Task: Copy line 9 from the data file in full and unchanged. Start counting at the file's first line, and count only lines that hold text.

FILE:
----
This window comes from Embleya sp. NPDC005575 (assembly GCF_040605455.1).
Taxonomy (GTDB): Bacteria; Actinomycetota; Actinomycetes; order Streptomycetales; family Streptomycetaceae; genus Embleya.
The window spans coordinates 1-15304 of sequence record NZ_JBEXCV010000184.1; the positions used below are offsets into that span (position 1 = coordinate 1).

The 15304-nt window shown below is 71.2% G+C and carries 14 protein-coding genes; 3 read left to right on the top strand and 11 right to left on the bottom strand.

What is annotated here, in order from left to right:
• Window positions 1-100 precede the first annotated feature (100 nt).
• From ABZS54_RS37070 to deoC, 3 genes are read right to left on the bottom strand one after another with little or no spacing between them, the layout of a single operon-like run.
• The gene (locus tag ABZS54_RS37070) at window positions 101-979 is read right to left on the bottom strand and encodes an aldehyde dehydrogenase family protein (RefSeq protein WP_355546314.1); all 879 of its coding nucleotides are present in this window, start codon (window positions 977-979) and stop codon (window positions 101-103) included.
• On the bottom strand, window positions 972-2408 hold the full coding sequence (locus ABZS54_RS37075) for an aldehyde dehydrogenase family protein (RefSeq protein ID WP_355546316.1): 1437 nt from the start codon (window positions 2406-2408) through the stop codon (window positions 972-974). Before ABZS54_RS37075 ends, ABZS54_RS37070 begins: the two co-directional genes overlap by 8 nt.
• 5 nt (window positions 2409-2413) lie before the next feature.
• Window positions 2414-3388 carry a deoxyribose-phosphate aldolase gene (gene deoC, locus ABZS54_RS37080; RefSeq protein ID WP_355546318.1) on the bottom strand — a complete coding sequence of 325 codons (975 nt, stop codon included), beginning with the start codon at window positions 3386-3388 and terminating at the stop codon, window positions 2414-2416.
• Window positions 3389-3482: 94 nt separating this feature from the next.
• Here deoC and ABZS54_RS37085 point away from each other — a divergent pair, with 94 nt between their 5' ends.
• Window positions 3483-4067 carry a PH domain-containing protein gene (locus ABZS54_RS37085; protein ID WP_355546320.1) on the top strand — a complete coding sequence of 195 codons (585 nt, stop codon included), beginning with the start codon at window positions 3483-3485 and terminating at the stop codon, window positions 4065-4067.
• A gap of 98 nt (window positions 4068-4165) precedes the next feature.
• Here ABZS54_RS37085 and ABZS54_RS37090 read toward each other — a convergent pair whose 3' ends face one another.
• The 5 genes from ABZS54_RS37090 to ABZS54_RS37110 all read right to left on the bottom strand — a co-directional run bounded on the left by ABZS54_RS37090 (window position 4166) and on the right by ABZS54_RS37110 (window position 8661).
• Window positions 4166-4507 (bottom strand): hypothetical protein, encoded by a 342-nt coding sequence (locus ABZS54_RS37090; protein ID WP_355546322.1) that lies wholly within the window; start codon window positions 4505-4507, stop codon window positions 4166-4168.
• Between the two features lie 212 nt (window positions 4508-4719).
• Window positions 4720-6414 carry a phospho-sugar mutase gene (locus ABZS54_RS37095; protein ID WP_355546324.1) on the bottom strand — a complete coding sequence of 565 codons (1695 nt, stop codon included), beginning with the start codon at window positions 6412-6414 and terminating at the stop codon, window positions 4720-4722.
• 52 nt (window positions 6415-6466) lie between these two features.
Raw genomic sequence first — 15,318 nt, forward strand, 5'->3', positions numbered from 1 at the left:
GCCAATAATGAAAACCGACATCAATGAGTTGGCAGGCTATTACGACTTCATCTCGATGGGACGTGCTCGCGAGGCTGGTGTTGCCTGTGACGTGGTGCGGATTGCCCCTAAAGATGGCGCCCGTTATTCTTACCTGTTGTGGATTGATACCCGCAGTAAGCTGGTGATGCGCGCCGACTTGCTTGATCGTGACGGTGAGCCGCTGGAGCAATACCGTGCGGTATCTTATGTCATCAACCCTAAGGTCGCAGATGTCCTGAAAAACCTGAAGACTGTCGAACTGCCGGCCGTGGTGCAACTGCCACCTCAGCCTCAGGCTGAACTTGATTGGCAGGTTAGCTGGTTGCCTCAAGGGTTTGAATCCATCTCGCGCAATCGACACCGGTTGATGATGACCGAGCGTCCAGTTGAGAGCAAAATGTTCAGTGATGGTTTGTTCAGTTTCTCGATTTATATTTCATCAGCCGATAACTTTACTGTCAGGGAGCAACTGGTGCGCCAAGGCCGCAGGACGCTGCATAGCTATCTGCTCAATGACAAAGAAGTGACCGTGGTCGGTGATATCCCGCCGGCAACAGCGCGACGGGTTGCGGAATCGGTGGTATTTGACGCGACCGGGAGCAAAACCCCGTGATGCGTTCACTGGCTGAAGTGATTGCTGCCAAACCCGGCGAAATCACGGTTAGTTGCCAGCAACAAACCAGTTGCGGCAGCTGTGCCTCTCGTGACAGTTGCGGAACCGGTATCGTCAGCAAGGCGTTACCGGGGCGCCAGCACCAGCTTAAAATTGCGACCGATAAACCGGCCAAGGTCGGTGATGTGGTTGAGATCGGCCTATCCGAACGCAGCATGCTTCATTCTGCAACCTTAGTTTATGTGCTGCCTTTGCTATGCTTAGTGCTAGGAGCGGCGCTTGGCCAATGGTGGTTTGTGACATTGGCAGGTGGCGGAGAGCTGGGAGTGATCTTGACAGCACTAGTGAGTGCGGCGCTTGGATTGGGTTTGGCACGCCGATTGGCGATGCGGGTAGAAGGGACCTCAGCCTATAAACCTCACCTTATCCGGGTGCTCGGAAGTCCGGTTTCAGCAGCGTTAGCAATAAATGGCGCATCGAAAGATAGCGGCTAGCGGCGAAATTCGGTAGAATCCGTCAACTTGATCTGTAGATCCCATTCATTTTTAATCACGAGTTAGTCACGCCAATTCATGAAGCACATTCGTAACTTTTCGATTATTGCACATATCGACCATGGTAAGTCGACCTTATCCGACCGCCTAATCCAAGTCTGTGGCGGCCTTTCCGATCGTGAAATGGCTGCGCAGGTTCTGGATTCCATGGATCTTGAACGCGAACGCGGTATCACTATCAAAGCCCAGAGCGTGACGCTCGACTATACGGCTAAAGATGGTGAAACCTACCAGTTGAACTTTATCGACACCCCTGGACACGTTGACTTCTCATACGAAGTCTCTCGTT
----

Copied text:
• On the bottom strand, window positions 972-2408 hold the full coding sequence (locus ABZS54_RS37075) for an aldehyde dehydrogenase family protein (RefSeq protein ID WP_355546316.1): 1437 nt from the start codon (window positions 2406-2408) through the stop codon (window positions 972-974). Before ABZS54_RS37075 ends, ABZS54_RS37070 begins: the two co-directional genes overlap by 8 nt.